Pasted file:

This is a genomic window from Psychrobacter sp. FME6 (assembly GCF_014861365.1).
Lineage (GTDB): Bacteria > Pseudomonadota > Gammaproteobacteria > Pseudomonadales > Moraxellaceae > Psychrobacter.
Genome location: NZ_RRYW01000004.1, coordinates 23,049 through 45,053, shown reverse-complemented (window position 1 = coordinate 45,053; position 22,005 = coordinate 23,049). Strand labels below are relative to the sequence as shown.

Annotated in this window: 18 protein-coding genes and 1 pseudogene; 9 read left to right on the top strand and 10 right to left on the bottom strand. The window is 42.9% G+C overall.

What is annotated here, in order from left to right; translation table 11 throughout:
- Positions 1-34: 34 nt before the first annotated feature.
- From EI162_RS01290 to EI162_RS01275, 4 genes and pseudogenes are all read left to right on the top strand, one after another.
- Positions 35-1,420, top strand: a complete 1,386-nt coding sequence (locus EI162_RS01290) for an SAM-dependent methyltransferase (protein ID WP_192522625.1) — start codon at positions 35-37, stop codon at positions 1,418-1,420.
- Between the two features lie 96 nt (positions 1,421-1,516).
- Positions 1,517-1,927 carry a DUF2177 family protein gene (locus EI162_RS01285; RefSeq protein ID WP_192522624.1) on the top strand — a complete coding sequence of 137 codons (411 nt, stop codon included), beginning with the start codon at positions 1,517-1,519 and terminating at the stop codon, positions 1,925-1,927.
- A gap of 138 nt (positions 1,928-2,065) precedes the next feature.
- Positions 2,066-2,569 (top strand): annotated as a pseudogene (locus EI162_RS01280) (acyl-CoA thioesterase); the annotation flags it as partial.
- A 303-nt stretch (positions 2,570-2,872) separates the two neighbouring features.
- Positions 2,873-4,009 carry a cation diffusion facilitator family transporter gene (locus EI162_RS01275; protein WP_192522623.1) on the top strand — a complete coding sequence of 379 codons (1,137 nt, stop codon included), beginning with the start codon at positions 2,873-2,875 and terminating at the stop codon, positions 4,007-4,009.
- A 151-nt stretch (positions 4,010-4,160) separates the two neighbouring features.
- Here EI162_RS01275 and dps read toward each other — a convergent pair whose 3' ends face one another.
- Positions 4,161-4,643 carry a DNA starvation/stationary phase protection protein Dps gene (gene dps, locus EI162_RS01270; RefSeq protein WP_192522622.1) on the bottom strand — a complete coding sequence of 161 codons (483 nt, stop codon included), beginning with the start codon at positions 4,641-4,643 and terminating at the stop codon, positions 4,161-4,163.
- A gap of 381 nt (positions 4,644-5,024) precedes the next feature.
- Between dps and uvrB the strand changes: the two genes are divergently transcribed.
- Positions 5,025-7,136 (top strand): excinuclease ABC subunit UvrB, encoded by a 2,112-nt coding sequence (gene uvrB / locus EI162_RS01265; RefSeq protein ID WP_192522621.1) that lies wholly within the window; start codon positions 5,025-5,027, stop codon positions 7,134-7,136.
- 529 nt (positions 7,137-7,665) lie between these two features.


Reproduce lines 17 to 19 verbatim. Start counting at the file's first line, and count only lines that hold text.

- Positions 4,161-4,643 carry a DNA starvation/stationary phase protection protein Dps gene (gene dps, locus EI162_RS01270; RefSeq protein WP_192522622.1) on the bottom strand — a complete coding sequence of 161 codons (483 nt, stop codon included), beginning with the start codon at positions 4,641-4,643 and terminating at the stop codon, positions 4,161-4,163.
- A gap of 381 nt (positions 4,644-5,024) precedes the next feature.
- Between dps and uvrB the strand changes: the two genes are divergently transcribed.